A Carlisle couple took togetherness to a new level when they ran the New York City Marathon together on Nov. 4

Krisjand Rothweiler, an officer stationed at the Carlisle Barracks, and his wife, Patricia, started running together while stationed in Germany, but took different routes to the New York marathon start line on Staten Island.

Patricia was selected to run through the lottery.

According to Runner’s World magazine, runners who hope to get to the starting line via the lottery submit applications in February for the November race. Only 16,211 runners were accepted out of the 98,247 runners who entered the lottery for the 2017 race.

Krisjand ran in support of a charity assisting veterans.

Krisjand finished the race in 5:40:20, and Patricia in 6:01:07.

Q. Patricia, for nonrunners, what does it mean to get into the New York City Marathon on the lottery?

A. I grew up in New York and have long had an affinity for the city. I knew getting in was a long shot, but I wanted to do my first marathon in a place that held great memories. Growing up, my dad often ran with my brother and I in five-mile races. He really instilled in us the importance of running and making it a family tradition. In 2011, just after finding out I was pregnant with my first daughter, I ran my first long race, the Prague 10k with my husband. We caught the “running bug” and began moving onto 10 milers and half-marathons. I decided to run the NY Marathon this year in remembrance of my dad and to show my daughters how to be strong and accomplish their dreams. Getting in on the lottery was both exciting and scary. It meant I would get to do something I really wanted to do, but that it would also take more training and preparation than any previous race.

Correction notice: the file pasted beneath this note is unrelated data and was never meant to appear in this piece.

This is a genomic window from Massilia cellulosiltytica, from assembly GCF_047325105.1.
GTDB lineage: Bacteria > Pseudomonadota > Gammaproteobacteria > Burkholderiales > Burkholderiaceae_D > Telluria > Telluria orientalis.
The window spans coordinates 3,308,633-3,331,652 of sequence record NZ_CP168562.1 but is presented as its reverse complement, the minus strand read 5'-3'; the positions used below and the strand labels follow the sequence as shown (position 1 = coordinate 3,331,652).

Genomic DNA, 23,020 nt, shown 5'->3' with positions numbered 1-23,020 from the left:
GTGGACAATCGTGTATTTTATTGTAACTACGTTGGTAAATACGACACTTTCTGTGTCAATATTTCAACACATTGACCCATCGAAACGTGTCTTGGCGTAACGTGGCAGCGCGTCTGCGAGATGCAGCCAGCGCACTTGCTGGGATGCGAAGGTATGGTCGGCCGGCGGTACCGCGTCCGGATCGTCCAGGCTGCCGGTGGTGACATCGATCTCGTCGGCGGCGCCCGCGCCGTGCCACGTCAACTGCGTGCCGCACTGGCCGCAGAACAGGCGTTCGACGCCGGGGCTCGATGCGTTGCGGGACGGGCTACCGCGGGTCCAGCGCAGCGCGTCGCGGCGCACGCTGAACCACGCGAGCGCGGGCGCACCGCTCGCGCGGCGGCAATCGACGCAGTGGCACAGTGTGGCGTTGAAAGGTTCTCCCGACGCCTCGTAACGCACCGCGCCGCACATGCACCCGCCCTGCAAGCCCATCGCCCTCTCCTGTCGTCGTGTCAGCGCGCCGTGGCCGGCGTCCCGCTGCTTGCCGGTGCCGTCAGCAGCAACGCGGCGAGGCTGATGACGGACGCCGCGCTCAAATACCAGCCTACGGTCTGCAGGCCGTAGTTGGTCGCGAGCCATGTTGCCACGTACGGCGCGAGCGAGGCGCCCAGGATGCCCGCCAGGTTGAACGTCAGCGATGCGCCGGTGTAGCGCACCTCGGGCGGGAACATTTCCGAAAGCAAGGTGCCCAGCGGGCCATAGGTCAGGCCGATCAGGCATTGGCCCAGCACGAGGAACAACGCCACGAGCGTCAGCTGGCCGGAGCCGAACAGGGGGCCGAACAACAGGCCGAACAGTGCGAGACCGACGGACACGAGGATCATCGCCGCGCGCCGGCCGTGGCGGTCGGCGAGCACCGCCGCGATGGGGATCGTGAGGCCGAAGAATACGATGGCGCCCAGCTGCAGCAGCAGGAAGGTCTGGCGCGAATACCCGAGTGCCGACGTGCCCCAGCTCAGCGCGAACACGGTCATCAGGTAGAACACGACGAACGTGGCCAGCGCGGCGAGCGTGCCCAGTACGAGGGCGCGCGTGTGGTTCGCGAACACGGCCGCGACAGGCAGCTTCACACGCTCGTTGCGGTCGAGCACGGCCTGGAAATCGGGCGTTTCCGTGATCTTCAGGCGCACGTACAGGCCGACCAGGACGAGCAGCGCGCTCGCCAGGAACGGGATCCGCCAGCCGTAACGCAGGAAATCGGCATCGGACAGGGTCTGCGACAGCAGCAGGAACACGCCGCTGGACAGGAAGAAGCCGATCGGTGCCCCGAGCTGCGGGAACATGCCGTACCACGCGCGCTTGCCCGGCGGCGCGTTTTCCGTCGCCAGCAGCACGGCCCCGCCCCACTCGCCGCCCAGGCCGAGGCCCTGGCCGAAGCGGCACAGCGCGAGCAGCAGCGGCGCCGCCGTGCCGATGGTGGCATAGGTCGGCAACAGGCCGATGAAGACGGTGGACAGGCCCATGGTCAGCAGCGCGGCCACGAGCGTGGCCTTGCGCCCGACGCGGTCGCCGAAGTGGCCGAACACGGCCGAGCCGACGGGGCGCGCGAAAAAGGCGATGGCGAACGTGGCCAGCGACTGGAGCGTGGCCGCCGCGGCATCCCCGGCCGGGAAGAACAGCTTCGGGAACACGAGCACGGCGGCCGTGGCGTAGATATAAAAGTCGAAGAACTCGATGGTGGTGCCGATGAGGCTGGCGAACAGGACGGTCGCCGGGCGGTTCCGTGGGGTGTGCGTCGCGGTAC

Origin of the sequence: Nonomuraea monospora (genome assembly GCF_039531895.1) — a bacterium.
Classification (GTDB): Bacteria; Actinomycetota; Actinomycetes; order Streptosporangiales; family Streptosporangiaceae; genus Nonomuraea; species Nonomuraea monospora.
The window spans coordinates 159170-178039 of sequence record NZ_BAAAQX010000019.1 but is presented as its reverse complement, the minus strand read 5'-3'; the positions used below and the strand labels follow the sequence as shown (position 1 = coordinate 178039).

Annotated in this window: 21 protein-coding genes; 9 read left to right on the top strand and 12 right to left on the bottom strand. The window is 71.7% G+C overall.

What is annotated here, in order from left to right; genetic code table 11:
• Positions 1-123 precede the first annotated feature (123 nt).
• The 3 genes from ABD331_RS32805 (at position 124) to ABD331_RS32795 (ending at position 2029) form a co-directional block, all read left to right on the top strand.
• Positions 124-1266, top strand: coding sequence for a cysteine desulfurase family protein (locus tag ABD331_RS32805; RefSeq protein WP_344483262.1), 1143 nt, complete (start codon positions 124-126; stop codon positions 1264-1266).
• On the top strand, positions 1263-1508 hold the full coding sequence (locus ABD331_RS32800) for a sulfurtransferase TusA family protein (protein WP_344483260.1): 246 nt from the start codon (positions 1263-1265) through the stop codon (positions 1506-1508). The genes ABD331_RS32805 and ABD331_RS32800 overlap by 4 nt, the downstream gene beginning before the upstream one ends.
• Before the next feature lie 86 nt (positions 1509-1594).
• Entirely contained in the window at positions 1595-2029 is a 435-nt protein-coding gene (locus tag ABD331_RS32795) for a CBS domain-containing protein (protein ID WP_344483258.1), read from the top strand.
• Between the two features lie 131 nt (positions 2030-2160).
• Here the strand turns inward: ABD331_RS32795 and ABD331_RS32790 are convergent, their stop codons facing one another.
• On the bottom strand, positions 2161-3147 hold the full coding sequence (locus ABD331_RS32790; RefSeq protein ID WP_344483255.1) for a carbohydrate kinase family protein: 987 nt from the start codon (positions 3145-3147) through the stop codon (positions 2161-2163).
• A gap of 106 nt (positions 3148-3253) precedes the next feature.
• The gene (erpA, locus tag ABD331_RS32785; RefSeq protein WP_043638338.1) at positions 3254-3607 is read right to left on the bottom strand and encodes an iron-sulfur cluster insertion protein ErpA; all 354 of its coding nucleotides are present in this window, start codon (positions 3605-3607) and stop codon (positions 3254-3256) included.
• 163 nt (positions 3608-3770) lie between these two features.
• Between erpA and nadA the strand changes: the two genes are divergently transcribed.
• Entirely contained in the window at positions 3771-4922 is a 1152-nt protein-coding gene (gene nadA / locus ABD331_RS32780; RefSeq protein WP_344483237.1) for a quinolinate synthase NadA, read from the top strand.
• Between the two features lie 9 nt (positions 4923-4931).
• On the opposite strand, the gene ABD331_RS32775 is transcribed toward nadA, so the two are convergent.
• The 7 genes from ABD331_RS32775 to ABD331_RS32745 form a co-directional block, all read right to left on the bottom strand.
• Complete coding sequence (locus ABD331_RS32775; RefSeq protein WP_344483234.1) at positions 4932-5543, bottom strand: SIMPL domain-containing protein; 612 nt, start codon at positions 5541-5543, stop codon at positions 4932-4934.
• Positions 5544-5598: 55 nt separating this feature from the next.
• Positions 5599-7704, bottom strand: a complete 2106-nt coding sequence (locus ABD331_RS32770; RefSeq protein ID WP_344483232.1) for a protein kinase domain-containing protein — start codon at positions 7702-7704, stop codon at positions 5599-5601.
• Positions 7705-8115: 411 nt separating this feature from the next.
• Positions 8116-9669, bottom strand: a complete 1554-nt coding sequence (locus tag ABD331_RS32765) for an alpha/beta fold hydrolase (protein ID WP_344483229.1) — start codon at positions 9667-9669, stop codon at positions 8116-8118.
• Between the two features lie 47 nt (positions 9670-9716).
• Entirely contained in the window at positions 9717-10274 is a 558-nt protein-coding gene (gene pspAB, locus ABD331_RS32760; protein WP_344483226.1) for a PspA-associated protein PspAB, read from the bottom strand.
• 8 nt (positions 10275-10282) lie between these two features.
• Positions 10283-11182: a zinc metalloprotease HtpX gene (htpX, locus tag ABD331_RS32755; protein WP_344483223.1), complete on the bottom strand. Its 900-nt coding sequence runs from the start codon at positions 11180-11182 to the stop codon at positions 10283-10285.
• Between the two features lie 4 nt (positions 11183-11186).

Q. Krisjand, you ran the marathon as a charity supporter. What does that mean, and who did you raise money for?

A. After Patricia got in on the lottery (and I didn’t), I looked for a charity to run for so we could complete it together. I came across the Afghanistan and Iraq Veterans of America (IAVA.org) and thought that a perfect organization to represent. I chose it not only for their goals of helping veterans, but also because what they do impacts so many of my friends and family since both my mom and sister also deployed to the Middle East. Being able to further their mission while accomplishing a life goal with my wife was incredibly meaningful for me. Since completing the race, I’ve kept up with IAVA to continue to improve their participation in the NY Marathon and other activities to highlight the work they do for veterans. My fundraising is still open through the end of the year and can be found at: crowdrise.com/o/en/campaign/2018-tcs-new-york-marathon-iava1

Q. How did you handle the training, especially with two young daughters?

A. Training was difficult to say the least. From finding time to working around (or through) the weather, it was never easy. I was probably able to train more regularly than Patricia, but we both ran a couple intermediate races as checks on our progress. We took the girls on some of the runs when we could, usually the ones under five miles. Our oldest (6) would ride her bike and our younger one (3) would scoot or go in the jogging stroller.